Cuisine of Singapore

A multicultural city unlike any other in Southeast Asia awaits visitors arriving in Singapore. Rich heritage and vast ethnic diversity have created a backdrop filled with a dizzying number of menus featuring all kinds of foods. Malay, Thai, Italian, Japanese…that’s just the beginning. A simple walk around the contrasting neighborhoods reveals just how varied Singapore really is throughout the restaurants and city’s large food centers where Singaporeans do what they are famous for: eat.

Chinese Cuisine Singapore

Chinese Cuisine Singapore

Chinese Cuisine Singapore

Along with Malay, Indian, and Indonesian, Chinese food is a big part of cuisine of Singapore. Chinese food in Singapore can be found as traditional Chinese food would be prepared and cooked in China, yet for the most part it is more often influenced by Indian and Malay due to the strong presence of those cultures. Chinese cuisine in Singapore is, in a large part, derived from Chinese cuisines including Cantonese, Hokkien, Hainanese, Hakka, and Teochew. This group of Chinese dialects more or less comprises the Singapore’s Chinese population, most which reside in and around Chinatown where the top Chinese restaurants are. Popular dishes include pork rib soup (bak kut thet), vegetable and flat noodle (ban mian), rice dumplings (bak chang).

Malay & Indian Cuisine of Singapore

Malay & Indian Cuisine of Singapore

Malay & Indian Cuisine of Singapore

Kampong Glam, an area once home to Malaysian aristocracy in the 19th century, is presently a district home to some of the best Malay cuisine in Singapore where the typical, aromatic blends of herbs and spices including lemongrass, garlic, makrut lime, galangal, ginger and curry are a common and heady scent in the neighborhood. Most predominant are dishes coming from Java and Sumatra. Many of these dishes have evolved into flavors locals tend to favor, creating yet another fusion food. Ayam goreng, bakso, epok-epok pastry, and mee siam are popular picks.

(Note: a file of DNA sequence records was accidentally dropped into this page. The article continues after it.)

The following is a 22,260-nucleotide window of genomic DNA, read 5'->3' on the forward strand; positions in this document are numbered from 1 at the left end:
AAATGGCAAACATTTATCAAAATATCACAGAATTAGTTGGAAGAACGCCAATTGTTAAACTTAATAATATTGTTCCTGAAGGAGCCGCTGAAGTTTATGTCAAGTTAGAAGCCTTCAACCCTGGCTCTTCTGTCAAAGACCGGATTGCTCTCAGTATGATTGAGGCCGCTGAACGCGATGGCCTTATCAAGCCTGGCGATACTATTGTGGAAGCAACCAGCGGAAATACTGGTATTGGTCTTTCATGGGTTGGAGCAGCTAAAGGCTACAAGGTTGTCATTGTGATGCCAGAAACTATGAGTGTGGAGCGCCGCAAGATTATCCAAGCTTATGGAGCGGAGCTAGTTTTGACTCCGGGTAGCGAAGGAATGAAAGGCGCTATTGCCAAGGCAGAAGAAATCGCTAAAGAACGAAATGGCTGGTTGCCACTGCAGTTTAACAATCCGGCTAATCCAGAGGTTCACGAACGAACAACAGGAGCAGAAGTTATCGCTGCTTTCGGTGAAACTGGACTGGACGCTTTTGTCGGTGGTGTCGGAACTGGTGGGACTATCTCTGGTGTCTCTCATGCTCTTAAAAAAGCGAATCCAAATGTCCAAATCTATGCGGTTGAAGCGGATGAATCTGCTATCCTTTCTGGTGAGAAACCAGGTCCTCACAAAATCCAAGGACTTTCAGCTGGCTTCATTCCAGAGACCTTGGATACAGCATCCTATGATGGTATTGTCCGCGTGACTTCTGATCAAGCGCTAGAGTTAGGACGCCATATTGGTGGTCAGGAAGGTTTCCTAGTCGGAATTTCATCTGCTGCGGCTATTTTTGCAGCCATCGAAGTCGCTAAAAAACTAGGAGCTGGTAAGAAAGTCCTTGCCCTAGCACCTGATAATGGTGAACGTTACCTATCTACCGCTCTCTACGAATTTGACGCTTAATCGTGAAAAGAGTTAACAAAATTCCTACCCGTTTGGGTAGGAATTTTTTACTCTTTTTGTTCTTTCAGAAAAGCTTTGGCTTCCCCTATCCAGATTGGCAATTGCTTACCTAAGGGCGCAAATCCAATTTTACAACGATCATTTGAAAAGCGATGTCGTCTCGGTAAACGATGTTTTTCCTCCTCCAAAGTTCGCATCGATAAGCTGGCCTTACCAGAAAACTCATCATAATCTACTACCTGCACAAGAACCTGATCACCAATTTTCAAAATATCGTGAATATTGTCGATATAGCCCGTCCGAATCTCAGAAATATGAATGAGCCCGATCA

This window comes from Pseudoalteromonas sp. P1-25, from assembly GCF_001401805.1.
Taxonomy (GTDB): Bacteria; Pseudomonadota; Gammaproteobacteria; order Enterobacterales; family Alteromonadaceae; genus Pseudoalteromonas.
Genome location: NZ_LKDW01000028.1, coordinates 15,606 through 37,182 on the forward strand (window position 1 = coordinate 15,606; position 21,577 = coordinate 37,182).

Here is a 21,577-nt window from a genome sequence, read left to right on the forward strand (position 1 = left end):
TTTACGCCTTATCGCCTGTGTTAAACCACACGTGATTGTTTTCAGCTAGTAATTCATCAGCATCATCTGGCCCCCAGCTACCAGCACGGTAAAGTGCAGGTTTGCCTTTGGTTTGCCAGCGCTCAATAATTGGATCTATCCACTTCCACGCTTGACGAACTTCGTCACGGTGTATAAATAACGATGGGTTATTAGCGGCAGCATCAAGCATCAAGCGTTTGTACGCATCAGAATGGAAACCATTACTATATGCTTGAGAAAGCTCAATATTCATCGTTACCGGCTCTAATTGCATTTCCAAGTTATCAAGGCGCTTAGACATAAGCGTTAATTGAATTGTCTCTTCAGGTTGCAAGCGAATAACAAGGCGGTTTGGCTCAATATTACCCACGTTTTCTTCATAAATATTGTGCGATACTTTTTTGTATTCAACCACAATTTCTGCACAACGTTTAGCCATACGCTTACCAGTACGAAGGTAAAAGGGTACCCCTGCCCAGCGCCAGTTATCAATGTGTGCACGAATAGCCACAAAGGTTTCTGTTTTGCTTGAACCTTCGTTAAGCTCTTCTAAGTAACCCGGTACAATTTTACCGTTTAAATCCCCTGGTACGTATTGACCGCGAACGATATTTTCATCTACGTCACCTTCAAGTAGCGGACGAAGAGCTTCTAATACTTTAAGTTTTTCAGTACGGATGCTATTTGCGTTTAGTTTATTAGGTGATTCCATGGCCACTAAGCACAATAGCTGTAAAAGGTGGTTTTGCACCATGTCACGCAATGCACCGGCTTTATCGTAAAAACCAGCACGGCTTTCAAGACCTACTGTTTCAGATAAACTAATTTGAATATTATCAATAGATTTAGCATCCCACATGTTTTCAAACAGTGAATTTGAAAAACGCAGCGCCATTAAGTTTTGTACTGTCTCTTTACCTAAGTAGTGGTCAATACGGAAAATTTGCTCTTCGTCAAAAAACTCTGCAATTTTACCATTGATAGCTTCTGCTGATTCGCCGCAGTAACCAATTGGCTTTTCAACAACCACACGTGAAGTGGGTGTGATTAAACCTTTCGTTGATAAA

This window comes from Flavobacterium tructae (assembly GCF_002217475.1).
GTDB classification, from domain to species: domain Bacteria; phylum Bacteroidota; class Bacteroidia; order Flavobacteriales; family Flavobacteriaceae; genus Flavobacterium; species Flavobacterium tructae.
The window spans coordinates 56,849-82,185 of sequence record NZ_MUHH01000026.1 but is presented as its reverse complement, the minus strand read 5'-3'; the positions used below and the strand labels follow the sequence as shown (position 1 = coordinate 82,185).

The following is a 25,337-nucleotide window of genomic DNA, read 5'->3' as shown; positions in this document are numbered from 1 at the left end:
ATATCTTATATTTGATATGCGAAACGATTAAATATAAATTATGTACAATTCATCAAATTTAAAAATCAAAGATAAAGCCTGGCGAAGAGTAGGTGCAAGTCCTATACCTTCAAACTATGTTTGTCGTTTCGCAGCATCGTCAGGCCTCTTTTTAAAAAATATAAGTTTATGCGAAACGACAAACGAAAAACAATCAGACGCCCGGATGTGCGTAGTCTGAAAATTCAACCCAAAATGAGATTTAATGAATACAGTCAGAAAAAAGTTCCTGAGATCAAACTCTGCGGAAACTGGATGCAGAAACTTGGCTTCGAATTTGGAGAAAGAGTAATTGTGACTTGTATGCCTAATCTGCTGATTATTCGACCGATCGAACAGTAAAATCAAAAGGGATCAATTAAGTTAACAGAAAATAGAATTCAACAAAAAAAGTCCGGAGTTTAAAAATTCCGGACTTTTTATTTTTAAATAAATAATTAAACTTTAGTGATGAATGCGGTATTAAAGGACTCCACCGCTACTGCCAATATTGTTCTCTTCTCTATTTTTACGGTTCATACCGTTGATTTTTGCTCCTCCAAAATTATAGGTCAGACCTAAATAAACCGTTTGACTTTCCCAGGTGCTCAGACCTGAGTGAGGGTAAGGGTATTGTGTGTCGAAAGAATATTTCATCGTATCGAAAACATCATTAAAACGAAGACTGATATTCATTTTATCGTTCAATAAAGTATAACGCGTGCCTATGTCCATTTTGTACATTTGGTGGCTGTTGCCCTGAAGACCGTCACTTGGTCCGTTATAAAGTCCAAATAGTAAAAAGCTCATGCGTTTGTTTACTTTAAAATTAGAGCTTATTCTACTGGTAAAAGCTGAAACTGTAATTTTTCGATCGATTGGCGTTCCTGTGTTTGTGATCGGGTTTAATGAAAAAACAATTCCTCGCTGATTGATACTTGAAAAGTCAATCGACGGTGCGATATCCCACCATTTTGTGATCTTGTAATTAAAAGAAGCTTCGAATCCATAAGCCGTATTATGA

Indian food in Singapore also has its own unique flavors, derived mostly from a variety of culinary traditions in South Asia. The majority of Indian food found throughout the city is Tamil – largely Tamil Muslim dishes are up for grabs. Along with the second most popular: North Indian cuisine. The Indian population has been long been influenced by Singaporean and therefore this presents itself in their cuisine along with food availability resulting in a sort of Singaporean-Indian hybrid cuisine. Some popular picks include: nasi biryani, roti john, a variety of laksa dishes, and Mulligatawny soup.

Fruits & Desserts

Fruits and desserts, and fruits in desserts play a large part in the cuisine of Singapore. There is a wide array of fruit available throughout the year, most which arrives via surrounding neighbors.  Lychee, mangosteen, rambutan, jackfruit, and pineapple are most common along with pungent durian, a fruit so strong-smelling it is not allowed to be eaten on any public transportation system. Desserts can be found throughout markets, food stalls, corner shops, and restaurants of course. There is an endless list of popular desserts including pineapple tarts, red bean soup, mango pudding, and almond jelly.

Singapore Restaurants

Singapore Restaurants

Singapore Restaurants  Image: williamcho (flickr), CC BY-SA 2.0

Visitors lucky enough to visit during April or July will get the chance to experience plenty of special dishes and deals during Singapore’s two food festivals: World Gourmet Summit and the Singapore Food festival respectively.  Finding great food at other times of the year is easy too with Singapore’s distinct food culture. The city is home to several open-air eating venues such as Maxwell Road Food Center and Lau Pa Sat where there are a large mix of delicacies from myriad cultures. Outside of this option, there are hundreds of restaurants to choose between offering a gamut of food from Italian Japanese to French and much more.

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